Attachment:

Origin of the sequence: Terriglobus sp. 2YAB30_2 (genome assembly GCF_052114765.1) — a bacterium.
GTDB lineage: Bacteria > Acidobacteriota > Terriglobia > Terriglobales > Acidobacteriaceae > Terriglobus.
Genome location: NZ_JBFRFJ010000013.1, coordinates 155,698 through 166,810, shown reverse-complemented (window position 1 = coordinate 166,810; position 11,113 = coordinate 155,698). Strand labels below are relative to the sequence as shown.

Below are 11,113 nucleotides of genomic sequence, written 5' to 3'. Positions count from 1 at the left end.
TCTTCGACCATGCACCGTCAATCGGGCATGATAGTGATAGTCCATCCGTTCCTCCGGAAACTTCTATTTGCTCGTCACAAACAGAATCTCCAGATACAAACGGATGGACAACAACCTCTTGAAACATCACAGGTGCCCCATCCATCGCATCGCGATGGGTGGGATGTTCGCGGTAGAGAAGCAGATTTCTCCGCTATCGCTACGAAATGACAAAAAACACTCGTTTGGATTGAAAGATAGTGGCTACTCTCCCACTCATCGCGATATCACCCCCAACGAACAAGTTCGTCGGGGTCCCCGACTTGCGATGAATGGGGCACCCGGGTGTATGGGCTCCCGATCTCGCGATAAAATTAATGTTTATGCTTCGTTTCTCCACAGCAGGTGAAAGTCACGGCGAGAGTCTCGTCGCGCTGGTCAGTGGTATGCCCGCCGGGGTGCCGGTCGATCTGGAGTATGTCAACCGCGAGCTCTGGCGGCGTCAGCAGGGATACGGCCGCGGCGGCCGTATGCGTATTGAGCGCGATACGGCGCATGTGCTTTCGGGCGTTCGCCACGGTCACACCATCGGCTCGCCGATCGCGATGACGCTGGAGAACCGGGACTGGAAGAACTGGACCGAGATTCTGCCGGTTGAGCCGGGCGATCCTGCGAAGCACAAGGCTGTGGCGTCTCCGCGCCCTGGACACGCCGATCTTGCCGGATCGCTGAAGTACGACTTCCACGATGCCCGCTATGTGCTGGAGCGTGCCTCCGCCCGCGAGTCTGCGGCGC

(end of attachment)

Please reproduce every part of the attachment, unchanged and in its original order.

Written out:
Origin of the sequence: Terriglobus sp. 2YAB30_2 (genome assembly GCF_052114765.1) — a bacterium.
GTDB lineage: Bacteria > Acidobacteriota > Terriglobia > Terriglobales > Acidobacteriaceae > Terriglobus.
Genome location: NZ_JBFRFJ010000013.1, coordinates 155,698 through 166,810, shown reverse-complemented (window position 1 = coordinate 166,810; position 11,113 = coordinate 155,698). Strand labels below are relative to the sequence as shown.

Below are 11,113 nucleotides of genomic sequence, written 5' to 3'. Positions count from 1 at the left end.
TCTTCGACCATGCACCGTCAATCGGGCATGATAGTGATAGTCCATCCGTTCCTCCGGAAACTTCTATTTGCTCGTCACAAACAGAATCTCCAGATACAAACGGATGGACAACAACCTCTTGAAACATCACAGGTGCCCCATCCATCGCATCGCGATGGGTGGGATGTTCGCGGTAGAGAAGCAGATTTCTCCGCTATCGCTACGAAATGACAAAAAACACTCGTTTGGATTGAAAGATAGTGGCTACTCTCCCACTCATCGCGATATCACCCCCAACGAACAAGTTCGTCGGGGTCCCCGACTTGCGATGAATGGGGCACCCGGGTGTATGGGCTCCCGATCTCGCGATAAAATTAATGTTTATGCTTCGTTTCTCCACAGCAGGTGAAAGTCACGGCGAGAGTCTCGTCGCGCTGGTCAGTGGTATGCCCGCCGGGGTGCCGGTCGATCTGGAGTATGTCAACCGCGAGCTCTGGCGGCGTCAGCAGGGATACGGCCGCGGCGGCCGTATGCGTATTGAGCGCGATACGGCGCATGTGCTTTCGGGCGTTCGCCACGGTCACACCATCGGCTCGCCGATCGCGATGACGCTGGAGAACCGGGACTGGAAGAACTGGACCGAGATTCTGCCGGTTGAGCCGGGCGATCCTGCGAAGCACAAGGCTGTGGCGTCTCCGCGCCCTGGACACGCCGATCTTGCCGGATCGCTGAAGTACGACTTCCACGATGCCCGCTATGTGCTGGAGCGTGCCTCCGCCCGCGAGTCTGCGGCGC